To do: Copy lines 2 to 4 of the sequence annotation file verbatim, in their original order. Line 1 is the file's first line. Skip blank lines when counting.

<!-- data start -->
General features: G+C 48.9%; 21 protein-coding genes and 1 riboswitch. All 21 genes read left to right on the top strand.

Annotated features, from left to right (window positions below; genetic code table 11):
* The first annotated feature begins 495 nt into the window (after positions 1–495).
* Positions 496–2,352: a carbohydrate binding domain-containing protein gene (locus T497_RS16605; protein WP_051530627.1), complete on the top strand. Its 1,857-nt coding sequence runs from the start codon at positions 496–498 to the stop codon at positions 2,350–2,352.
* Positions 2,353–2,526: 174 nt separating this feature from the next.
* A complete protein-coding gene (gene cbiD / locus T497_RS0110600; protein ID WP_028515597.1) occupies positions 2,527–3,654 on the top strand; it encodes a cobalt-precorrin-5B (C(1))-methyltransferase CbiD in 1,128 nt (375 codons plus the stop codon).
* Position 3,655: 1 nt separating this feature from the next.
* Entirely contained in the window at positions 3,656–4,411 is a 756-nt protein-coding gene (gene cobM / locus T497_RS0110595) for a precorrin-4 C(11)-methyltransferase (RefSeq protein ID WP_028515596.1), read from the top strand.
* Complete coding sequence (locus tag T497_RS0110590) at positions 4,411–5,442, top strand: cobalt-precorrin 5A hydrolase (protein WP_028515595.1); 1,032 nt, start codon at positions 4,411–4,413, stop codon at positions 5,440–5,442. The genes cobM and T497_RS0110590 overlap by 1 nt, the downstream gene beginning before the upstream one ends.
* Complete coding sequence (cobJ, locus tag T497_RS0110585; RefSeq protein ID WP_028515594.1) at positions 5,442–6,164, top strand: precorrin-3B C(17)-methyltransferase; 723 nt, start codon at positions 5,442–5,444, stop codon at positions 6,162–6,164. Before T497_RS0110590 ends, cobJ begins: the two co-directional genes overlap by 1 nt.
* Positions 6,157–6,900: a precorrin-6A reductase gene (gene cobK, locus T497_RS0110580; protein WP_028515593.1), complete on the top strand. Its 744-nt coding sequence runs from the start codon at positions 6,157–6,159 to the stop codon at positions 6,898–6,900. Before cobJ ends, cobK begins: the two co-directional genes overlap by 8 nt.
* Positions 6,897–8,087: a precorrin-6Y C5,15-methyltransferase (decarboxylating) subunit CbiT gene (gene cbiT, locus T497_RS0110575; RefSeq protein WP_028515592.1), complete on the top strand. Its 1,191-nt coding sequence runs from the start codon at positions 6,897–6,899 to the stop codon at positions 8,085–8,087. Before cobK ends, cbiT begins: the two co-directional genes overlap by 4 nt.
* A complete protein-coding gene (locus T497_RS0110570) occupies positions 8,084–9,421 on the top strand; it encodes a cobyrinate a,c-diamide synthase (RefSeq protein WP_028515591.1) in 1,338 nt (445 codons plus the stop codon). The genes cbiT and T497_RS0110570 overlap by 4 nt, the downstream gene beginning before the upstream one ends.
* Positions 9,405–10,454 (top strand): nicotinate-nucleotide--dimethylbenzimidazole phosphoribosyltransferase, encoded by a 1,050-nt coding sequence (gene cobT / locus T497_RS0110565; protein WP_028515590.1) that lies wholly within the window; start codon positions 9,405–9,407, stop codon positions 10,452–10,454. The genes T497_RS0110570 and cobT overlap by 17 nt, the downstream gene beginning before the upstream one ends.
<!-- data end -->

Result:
Annotated features, from left to right (window positions below; genetic code table 11):
* The first annotated feature begins 495 nt into the window (after positions 1–495).
* Positions 496–2,352: a carbohydrate binding domain-containing protein gene (locus T497_RS16605; protein WP_051530627.1), complete on the top strand. Its 1,857-nt coding sequence runs from the start codon at positions 496–498 to the stop codon at positions 2,350–2,352.